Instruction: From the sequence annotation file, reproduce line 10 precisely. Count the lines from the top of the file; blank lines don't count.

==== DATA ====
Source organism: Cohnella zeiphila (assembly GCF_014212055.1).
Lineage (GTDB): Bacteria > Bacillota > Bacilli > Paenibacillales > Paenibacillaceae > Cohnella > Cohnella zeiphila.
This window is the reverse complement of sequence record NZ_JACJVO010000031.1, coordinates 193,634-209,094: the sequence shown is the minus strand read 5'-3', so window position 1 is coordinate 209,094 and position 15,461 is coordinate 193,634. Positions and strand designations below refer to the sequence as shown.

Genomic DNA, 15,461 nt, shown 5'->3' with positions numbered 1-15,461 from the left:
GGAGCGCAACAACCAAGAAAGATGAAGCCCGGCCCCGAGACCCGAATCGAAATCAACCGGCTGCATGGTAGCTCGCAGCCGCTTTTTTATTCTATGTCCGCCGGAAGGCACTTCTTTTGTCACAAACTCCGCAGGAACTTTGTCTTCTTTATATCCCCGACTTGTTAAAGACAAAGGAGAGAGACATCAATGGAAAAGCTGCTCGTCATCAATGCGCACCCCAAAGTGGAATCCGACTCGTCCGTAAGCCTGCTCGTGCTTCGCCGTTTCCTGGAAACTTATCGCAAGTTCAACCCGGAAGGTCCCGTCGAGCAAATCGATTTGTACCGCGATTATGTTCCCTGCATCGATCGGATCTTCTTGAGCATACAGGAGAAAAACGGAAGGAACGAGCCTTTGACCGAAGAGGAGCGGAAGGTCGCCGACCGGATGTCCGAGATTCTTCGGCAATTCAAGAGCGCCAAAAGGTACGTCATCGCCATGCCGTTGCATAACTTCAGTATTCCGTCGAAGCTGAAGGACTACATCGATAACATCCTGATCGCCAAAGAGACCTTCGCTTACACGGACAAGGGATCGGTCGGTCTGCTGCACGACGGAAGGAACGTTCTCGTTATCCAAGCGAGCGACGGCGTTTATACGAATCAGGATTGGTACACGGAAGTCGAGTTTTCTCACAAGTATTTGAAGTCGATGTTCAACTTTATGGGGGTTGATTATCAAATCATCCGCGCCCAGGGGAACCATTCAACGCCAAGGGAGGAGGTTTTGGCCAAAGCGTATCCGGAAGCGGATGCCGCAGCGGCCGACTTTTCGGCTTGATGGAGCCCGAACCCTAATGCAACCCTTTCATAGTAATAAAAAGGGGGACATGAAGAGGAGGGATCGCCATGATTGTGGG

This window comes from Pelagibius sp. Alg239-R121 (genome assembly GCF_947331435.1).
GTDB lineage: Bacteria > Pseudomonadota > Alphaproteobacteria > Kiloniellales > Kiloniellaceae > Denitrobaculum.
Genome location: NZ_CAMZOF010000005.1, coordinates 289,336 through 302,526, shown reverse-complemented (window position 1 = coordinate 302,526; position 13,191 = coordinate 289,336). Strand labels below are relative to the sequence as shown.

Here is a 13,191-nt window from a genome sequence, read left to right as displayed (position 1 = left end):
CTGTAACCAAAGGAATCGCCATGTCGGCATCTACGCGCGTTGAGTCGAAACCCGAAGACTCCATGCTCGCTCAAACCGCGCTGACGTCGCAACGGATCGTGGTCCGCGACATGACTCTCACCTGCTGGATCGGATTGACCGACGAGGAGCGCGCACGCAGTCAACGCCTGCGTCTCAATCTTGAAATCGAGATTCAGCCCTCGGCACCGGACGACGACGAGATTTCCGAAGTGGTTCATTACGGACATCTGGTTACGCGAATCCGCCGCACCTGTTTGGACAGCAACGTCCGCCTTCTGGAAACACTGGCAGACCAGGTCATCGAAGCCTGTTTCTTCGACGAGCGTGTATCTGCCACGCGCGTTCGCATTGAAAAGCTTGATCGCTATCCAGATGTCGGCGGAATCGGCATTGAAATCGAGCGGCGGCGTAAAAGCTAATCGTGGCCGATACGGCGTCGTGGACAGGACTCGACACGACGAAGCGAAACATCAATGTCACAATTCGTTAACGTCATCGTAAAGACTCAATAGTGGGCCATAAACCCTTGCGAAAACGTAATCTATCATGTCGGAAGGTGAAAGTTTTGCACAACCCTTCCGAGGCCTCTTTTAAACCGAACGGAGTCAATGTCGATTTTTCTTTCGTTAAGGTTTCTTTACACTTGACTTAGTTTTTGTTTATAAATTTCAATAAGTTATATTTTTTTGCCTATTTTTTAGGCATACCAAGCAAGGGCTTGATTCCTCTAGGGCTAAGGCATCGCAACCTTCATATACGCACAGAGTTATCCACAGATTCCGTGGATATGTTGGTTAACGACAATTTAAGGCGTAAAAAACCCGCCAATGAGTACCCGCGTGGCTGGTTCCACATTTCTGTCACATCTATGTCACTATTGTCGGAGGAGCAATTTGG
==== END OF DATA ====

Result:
CTGTAACCAAAGGAATCGCCATGTCGGCATCTACGCGCGTTGAGTCGAAACCCGAAGACTCCATGCTCGCTCAAACCGCGCTGACGTCGCAACGGATCGTGGTCCGCGACATGACTCTCACCTGCTGGATCGGATTGACCGACGAGGAGCGCGCACGCAGTCAACGCCTGCGTCTCAATCTTGAAATCGAGATTCAGCCCTCGGCACCGGACGACGACGAGATTTCCGAAGTGGTTCATTACGGACATCTGGTTACGCGAATCCGCCGCACCTGTTTGGACAGCAACGTCCGCCTTCTGGAAACACTGGCAGACCAGGTCATCGAAGCCTGTTTCTTCGACGAGCGTGTATCTGCCACGCGCGTTCGCATTGAAAAGCTTGATCGCTATCCAGATGTCGGCGGAATCGGCATTGAAATCGAGCGGCGGCGTAAAAGCTAATCGTGGCCGATACGGCGTCGTGGACAGGACTCGACACGACGAAGCGAAACATCAATGTCACAATTCGTTAACGTCATCGTAAAGACTCAATAGTGGGCCATAAACCCTTGCGAAAACGTAATCTATCATGTCGGAAGGTGAAAGTTTTGCACAACCCTTCCGAGGCCTCTTTTAAACCGAACGGAGTCAATGTCGATTTTTCTTTCGTTAAGGTTTCTTTACACTTGACTTAGTTTTTGTTTATAAATTTCAATAAGTTATATTTTTTTGCCTATTTTTTAGGCATACCAAGCAAGGGCTTGATTCCTCTAGGGCTAAGGCATCGCAACCTTCATATACGCACAGAGTTATCCACAGATTCCGTGGATATGTTGGTTAACGACAATTTAAGGCGTAAAAAACCCGCCAATGAGTACCCGCGTGGCTGGTTCCACATTTCTGTCACATCTATGTCACTATTGTCGGAGGAGCAATTTGG